Jonathan Glazer’s sci-fi thriller is based on Michael Faber’s 2000 novel, but the two have little in common besides the title and the most basic premise: an alien (Scarlett Johansson) disguises herself as a human and lures unsuspecting men into her trap. Glazer’s film never quite makes it clear why the aliens want the men, who are trapped in a strange, amniotic fluid-like substance until their bodies dissolve; in Faber’s novel, the reason is eventually made explicit: the aliens eat humans.
As this might imply, Glazer’s film is more atmosphere than plot, with sparse dialogue, no named characters and a storyline that can be summed up as this: Scarlett Johansson drives around in a giant white van, seduces various men and brings them back to her lair before taking her clothes off and making them follow her until they become trapped. However, an hour and a half of watching Scarlett Johansson drive around is much more captivating than it sounds: though Johansson barely speaks, she conveys her alien character’s unfamiliarity with her body and her surroundings, as well as her growing awareness of what it means to be human, in every look and subtle motion. Composer Mica Levi’s (of indie band Micachu & The Shapes) frenzied score also adds to the suspense.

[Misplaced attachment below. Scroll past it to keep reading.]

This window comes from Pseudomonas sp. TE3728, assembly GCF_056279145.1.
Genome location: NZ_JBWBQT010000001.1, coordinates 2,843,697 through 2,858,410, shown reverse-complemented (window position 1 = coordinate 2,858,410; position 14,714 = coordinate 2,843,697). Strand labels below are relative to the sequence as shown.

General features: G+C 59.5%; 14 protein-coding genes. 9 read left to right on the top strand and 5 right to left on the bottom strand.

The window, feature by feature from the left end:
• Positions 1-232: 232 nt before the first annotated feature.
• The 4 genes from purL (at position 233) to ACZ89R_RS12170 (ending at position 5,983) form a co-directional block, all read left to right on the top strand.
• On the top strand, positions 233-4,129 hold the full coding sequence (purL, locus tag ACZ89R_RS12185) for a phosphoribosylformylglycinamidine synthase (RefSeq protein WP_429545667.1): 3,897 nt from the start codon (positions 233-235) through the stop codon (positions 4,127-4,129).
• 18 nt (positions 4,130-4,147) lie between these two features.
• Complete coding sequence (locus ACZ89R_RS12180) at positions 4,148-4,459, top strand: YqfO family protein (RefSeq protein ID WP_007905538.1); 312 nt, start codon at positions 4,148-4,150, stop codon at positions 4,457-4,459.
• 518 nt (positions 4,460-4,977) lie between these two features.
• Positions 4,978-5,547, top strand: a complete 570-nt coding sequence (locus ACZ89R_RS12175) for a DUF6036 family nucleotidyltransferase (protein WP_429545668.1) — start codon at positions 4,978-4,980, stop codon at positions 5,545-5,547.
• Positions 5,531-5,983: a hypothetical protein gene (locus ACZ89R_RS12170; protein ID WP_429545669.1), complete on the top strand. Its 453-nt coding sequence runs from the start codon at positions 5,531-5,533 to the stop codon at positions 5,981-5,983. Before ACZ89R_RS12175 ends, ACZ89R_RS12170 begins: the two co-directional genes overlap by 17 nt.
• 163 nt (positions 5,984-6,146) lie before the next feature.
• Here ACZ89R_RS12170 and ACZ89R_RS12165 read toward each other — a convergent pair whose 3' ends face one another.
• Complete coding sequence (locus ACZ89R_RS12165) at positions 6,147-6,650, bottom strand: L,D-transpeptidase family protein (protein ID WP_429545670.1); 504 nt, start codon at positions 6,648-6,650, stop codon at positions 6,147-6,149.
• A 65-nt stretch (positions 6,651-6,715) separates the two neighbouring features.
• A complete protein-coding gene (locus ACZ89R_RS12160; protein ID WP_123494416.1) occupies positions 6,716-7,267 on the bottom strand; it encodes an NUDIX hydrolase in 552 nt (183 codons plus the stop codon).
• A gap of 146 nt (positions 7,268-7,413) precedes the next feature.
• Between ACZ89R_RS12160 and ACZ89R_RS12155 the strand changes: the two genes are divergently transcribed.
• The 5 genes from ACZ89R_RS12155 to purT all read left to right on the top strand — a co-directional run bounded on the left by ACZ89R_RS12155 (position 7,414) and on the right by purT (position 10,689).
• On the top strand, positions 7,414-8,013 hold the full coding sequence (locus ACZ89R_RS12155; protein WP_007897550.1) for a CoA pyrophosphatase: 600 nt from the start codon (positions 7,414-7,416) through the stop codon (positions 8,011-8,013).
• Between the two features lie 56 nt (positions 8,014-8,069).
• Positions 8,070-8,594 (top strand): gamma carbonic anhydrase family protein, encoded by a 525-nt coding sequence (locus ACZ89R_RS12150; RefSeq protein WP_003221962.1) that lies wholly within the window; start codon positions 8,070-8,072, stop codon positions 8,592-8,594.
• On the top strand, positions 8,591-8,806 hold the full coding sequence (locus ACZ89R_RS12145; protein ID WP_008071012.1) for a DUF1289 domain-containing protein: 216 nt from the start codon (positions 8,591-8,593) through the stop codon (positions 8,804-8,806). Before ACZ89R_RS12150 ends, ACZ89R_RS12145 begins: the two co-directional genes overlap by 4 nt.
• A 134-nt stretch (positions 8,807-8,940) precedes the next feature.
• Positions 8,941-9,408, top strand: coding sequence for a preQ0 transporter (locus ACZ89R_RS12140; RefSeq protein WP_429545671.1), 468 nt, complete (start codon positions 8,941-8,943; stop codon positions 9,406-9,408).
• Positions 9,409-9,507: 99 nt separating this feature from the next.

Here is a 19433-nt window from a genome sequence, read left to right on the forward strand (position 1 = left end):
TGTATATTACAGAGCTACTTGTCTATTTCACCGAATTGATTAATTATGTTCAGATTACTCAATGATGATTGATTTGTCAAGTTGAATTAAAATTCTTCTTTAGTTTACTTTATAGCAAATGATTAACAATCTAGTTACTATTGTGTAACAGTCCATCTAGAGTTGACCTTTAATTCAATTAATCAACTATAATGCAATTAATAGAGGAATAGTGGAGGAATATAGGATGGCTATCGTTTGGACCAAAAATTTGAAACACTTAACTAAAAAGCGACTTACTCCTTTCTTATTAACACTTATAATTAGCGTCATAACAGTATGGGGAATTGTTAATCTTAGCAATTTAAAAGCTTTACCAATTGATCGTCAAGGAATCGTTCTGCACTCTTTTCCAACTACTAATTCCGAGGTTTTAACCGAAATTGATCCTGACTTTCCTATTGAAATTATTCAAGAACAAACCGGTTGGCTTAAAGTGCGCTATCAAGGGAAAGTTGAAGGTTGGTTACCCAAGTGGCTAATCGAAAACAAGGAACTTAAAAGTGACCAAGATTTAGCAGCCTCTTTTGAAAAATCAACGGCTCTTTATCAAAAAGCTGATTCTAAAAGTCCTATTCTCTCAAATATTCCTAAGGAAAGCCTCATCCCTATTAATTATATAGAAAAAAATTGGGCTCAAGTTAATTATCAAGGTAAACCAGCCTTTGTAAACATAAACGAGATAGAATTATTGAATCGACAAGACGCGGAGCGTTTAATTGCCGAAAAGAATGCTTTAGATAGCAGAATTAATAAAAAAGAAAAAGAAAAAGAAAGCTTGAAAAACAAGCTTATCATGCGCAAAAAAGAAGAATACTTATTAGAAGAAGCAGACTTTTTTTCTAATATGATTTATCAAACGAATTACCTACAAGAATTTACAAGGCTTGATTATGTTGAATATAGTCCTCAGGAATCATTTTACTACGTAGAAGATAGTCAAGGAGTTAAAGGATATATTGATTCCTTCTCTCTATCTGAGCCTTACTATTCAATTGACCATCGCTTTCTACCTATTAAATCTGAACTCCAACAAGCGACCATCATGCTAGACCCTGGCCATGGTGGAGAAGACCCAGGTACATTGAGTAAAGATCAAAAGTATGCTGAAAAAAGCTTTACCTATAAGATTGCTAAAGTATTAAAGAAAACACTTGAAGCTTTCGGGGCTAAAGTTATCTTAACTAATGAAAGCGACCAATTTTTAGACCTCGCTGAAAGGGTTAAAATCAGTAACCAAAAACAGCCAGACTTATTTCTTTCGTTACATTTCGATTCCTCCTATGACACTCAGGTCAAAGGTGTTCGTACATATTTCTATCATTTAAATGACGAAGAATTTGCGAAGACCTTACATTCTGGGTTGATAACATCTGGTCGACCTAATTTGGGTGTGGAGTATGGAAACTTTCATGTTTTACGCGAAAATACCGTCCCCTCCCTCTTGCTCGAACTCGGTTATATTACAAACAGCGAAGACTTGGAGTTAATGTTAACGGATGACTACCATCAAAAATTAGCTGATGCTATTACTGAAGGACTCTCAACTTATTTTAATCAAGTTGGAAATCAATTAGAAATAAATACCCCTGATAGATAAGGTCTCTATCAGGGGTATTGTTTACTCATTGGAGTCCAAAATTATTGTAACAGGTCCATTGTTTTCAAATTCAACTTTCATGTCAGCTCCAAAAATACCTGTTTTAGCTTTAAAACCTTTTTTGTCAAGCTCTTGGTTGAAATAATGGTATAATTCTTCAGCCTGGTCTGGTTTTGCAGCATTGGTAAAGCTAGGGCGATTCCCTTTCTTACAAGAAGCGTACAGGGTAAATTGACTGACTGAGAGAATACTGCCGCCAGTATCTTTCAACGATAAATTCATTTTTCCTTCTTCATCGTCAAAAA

Glazer filmed “Under the Skin” using an unusual technique – most of Johansson’s interactions (and attempted seductions) with unsuspecting men happened in real life; the men who are in the film signed release forms but didn’t knowingly participate. As dangerous as this might have been for Johansson, it certainly brings a cinema vérité touch to the movie – though I would rather have had Faber’s human-eating aliens.